MarkupI want all my tools to look and function in a similar manner. This is avery challenging task because of the conflicting need for web tools to innovate to maintaintheir competitive edge. Ideally the entire UI of a tool should be expressed as an abstractionallowing flexible layout and skinning. So far about the best we can do is allowing re-skinning of markup using agreement on some basic CSS patterns. The Fluid Project (2007)is developing an approach to common user interface that applies broadly across manyapplications.

    Run-TimeI want all of the files I upload to be in one place and to have the sameuser interface whenever I am uploading files from any tool. I want all my files available tobe added as attachments in any tool I am using. As we begin to distribute functionality toa wide range of servers owned by many different organizations it becomes increasinglyimportant where the data is stored in the long term. Where are my files? is just one usecase where the user wants to see functionality from different sources appear as anintegrated single image.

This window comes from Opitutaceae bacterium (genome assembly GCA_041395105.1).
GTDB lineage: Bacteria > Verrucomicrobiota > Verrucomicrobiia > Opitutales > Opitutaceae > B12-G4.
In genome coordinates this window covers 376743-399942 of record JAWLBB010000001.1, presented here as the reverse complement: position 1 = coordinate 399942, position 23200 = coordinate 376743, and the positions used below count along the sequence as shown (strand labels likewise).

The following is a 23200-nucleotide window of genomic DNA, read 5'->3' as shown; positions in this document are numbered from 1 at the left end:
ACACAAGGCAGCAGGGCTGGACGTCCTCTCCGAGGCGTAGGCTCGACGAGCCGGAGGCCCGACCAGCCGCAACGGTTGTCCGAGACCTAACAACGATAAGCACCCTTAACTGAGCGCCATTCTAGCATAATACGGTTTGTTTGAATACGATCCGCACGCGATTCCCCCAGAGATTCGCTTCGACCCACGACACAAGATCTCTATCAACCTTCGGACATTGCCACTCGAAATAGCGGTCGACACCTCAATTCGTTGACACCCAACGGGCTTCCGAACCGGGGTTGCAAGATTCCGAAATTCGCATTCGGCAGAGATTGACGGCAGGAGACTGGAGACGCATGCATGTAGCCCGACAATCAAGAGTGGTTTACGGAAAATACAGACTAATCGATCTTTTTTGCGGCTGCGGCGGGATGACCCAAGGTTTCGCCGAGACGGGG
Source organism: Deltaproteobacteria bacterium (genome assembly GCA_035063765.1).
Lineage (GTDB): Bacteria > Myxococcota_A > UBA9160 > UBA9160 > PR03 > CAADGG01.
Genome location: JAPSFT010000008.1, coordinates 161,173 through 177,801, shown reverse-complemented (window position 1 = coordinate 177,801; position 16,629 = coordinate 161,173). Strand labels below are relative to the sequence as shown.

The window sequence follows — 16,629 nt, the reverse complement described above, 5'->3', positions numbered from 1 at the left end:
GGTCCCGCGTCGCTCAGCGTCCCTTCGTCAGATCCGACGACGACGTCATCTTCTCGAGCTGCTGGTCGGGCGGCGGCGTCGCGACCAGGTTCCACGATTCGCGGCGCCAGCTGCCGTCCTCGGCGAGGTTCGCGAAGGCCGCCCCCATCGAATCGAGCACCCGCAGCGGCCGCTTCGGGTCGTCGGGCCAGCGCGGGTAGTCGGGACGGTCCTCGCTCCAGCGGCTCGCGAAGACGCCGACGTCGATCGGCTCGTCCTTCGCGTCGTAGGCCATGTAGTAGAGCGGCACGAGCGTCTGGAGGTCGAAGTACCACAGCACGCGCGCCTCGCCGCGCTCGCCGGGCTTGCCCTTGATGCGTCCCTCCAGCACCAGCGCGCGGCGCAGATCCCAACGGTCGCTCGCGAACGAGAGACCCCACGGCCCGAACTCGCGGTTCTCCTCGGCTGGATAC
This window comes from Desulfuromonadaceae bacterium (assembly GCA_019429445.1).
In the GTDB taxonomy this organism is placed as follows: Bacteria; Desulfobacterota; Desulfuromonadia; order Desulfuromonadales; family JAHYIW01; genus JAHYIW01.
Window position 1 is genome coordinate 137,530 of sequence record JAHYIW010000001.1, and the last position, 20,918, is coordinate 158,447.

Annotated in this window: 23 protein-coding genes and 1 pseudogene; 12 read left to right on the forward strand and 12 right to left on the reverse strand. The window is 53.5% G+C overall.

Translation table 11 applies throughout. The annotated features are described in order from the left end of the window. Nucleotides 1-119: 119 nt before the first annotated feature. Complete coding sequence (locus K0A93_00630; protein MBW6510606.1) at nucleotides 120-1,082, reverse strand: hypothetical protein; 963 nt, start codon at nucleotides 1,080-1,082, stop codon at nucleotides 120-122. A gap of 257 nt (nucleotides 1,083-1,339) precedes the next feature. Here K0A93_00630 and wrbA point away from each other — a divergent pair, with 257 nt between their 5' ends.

In addition to these use cases there is the issue of long-term persistence of the dataproduced through user interaction with the application within the learning context. Whatif the learning context is destroyed a week after the end of the course is completed? What ifthe entire blog server that was used by thousands of courses around the world isdecommissioned, without warning or deference to any of the institutions or users whodepended on it for accredited learning? What if a person had a reference to a particularlybrilliant blog post as the centerpiece of their third year portfolio and the blog server is shutdown?